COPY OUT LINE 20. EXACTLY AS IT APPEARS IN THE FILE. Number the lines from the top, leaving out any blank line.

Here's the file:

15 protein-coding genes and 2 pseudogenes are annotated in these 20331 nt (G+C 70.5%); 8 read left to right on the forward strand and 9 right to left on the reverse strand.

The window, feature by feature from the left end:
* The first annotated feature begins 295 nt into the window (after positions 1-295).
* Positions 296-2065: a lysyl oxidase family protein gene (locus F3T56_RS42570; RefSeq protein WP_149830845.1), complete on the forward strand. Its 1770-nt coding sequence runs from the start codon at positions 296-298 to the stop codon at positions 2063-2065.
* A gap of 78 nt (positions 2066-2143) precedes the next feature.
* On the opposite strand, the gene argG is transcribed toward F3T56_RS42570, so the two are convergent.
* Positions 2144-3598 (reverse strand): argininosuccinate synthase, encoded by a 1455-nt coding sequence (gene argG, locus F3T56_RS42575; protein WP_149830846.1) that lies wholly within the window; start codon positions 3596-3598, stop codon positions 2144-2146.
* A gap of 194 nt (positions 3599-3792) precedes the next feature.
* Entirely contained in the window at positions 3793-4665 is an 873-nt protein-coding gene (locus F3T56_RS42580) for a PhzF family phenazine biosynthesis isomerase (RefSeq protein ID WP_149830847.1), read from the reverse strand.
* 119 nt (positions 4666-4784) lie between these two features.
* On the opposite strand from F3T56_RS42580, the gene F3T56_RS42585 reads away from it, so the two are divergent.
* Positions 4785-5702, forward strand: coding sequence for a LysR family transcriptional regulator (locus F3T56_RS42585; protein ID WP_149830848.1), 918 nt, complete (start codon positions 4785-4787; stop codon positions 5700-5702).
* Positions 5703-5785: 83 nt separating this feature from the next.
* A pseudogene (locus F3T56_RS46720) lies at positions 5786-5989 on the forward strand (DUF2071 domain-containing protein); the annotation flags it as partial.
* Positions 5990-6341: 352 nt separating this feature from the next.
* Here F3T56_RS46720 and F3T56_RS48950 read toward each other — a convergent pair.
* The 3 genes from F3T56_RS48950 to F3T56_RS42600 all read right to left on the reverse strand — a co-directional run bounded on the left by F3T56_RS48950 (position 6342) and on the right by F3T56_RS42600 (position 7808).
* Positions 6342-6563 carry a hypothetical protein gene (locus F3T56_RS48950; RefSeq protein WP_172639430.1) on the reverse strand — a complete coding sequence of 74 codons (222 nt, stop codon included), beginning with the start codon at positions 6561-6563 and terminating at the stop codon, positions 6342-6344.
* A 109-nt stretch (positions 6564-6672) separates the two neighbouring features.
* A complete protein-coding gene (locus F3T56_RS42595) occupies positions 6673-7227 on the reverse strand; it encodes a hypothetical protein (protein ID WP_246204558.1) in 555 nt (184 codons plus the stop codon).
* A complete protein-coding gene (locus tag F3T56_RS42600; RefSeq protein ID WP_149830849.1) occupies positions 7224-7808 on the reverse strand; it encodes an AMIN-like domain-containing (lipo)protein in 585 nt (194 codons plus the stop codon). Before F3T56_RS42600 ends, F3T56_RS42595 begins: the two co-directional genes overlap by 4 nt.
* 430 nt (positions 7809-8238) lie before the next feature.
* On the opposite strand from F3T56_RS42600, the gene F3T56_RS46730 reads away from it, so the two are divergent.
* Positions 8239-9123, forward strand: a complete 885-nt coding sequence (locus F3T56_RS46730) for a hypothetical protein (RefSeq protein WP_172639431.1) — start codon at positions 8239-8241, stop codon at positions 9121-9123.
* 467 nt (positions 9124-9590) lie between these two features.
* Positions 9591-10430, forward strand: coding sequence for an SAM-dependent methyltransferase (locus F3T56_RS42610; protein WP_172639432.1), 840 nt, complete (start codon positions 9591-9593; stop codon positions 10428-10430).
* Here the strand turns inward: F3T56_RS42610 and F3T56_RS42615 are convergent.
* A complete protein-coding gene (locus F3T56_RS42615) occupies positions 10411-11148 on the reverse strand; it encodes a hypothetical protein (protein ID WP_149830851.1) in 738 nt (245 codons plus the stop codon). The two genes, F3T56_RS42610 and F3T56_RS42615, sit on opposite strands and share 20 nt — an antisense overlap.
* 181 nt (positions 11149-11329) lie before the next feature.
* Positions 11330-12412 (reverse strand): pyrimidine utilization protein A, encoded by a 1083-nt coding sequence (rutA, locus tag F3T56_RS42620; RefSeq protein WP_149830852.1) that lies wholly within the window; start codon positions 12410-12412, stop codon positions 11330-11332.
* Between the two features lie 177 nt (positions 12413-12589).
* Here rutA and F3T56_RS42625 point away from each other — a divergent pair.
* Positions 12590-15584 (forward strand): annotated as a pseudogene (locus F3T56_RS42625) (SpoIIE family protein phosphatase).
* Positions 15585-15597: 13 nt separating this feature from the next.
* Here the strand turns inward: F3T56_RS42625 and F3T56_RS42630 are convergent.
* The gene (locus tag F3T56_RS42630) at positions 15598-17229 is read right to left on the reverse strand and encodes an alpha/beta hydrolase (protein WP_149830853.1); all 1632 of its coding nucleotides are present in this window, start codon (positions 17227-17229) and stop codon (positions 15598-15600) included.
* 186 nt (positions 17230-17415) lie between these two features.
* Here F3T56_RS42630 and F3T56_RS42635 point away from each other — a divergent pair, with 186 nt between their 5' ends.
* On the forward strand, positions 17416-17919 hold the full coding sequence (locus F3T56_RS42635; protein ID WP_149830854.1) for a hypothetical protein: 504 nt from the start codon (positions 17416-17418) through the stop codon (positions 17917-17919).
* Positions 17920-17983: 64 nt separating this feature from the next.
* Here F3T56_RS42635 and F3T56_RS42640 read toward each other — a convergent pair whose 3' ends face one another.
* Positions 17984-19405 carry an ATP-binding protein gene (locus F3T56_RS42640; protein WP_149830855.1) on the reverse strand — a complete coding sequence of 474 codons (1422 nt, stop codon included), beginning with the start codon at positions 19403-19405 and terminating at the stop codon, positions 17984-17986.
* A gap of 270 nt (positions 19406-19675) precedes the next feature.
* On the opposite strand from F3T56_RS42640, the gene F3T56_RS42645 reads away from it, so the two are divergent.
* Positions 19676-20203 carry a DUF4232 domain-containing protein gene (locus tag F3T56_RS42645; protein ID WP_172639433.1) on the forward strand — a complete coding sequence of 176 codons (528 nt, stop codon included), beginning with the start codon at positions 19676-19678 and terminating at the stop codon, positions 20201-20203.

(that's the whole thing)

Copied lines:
* A complete protein-coding gene (locus F3T56_RS42595) occupies positions 6673-7227 on the reverse strand; it encodes a hypothetical protein (protein ID WP_246204558.1) in 555 nt (184 codons plus the stop codon).